A recent study suggests that physically demanding jobs may heighten the impact of inflammation on the progression of ankylosing spondylitis (AS), potentially leading to increased bone formation in these patients. The results were presented at the American College of Rheumatology (ACR) Annual Meeting in Boston.

An ACR news release reports that previous research in animal models indicated that mice exposed to less mechanical stress developed less new bone formation. Following these findings, researchers in the Netherlands, Belgium, and France opted to investigate whether this was the same in humans and to learn if mechanical strain from physical activity might worsen bone formation in patients with AS.

The researchers reportedly used data from 184 AS patients taken from the 12-year OASIS study. During this time, the researchers investigated the complex link between inflammation, mechanical stress, and radiographic progression of disease in AS patients. The release notes that key study factors included job type, including sedentary white collar versus physical demanding blue collar, as well as smoking and socioeconomic indicators such as personal income, family income, and post-secondary education.

The release states that patients underwent assessments with x-rays and disease activity, at baseline and at twice-yearly intervals throughout the study. Structural damage was measured using the modified Stoke Ankylosing Spondylitis Spine Score, or mSASSS and disease activity by the Ankylosing Spondylitis Disease Activity Score, or ASDAS. A total of 70% of the patients were male, 83% were HLA-B27 positive, 39% were smokers, and 48% were blue-collar workers.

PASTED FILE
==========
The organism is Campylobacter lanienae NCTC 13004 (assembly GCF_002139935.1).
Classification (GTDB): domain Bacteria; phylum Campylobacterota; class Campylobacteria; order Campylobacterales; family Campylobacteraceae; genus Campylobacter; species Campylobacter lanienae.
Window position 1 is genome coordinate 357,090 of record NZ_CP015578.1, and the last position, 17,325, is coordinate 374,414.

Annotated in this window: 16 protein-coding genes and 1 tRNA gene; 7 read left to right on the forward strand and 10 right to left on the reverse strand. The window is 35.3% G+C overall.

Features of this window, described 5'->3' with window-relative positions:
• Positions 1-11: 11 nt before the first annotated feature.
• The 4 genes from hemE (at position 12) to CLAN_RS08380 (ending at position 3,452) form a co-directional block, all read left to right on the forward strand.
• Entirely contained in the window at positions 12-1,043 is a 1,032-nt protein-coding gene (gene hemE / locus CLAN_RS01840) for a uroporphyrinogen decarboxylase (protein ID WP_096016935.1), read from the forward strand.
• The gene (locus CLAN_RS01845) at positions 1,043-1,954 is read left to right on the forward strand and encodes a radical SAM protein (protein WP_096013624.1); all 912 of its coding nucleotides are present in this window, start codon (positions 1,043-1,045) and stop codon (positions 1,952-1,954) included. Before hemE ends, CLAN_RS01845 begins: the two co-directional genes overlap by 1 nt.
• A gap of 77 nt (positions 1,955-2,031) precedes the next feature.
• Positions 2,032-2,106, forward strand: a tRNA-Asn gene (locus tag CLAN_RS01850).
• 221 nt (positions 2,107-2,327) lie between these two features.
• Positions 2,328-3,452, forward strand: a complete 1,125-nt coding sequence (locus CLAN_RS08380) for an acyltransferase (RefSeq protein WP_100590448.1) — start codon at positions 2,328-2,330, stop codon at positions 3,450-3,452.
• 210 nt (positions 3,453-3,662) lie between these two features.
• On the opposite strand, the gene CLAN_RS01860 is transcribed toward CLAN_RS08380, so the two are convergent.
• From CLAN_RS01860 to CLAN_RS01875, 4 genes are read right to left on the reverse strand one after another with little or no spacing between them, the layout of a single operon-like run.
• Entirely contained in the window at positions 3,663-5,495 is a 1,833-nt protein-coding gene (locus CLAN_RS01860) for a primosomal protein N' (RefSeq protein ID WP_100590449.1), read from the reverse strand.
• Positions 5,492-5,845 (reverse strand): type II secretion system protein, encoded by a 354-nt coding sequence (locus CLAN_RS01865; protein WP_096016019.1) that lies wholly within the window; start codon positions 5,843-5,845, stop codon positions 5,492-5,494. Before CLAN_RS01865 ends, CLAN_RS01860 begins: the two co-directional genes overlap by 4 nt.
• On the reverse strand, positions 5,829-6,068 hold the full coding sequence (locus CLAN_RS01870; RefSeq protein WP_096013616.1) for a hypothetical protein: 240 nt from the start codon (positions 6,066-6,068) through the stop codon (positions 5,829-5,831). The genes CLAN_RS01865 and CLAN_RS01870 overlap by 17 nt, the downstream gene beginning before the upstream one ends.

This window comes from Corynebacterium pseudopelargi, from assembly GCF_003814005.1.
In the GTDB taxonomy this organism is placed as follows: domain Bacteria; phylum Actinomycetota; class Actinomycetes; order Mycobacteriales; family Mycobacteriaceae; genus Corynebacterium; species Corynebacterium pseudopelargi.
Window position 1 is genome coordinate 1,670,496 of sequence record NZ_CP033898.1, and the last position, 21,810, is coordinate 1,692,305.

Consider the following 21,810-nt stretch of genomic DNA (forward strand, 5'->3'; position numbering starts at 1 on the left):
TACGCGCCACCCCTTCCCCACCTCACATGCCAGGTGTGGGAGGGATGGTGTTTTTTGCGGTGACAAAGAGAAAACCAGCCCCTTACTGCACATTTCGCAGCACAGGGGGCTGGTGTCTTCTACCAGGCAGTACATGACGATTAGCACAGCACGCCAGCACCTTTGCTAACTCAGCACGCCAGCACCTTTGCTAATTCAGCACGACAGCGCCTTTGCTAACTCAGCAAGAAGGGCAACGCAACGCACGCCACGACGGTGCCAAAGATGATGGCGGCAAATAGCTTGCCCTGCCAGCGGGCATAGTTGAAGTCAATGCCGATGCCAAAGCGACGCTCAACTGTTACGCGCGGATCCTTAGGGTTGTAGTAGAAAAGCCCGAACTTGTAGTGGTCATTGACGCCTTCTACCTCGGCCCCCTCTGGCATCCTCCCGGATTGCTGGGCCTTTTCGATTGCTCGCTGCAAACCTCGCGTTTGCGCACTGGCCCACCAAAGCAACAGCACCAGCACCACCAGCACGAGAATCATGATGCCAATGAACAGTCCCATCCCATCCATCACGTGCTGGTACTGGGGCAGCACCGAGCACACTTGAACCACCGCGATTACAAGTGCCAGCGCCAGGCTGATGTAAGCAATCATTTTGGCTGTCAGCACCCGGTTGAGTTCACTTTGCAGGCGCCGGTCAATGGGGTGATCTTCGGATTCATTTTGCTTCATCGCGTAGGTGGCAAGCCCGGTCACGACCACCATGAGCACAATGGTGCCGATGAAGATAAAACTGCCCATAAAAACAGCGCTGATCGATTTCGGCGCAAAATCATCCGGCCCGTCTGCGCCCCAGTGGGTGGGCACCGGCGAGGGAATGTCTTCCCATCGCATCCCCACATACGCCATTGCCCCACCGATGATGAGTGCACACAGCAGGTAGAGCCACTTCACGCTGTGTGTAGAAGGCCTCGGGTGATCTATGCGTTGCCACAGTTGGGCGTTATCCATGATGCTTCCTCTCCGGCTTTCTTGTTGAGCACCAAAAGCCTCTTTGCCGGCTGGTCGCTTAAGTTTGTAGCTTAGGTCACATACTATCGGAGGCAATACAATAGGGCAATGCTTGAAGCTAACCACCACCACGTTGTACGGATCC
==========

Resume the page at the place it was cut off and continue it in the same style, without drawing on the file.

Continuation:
Sofia Romero, MD, Amsterdam Rheumatology Center/University of Amsterdam in the Netherlands and lead author of the study, explains that the researchers hoped to assess whether mechanical stress plays a role in new bone formation in AS.

“From a previous study we had conducted, we already knew that inflammation leads to radiographic damage. However, patients without inflammation also have some level of residual damage progression, so we were interested in other potentially explanatory factors, and that was where mechanical stress came into the scene,” Romero says.

The study results suggest that both physical work and smoking increased the impact of disease activity on C-ray progression. In blue-collar workers compared to white-collar workers, every additional unit of disease activity resulted in an increase of 1.2 vs 0.2 mSASSS-units per 2 years. In smokers, compared to non-smokers, every additional unit of disease activity resulted in an increase of 1.9 vs 0.4mSASSS-units per 2 years. Personal income also significantly modified the link between disease activity scores and x-ray progression of disease, however researchers say education and family income did not.

The authors conclude that strenuous physical activity in physically demanding, blue-collar jobs may increase some effects of inflammation on disease progression in AS. The researchers add that this data may support the theory that mechanical stress leads to bone formation in AS. If additional research confirms this link, researchers say, rheumatologists may need to reconsider the common recommendation for AS patients to engage in strenuous exercise.

Source(s): Newswise, ACR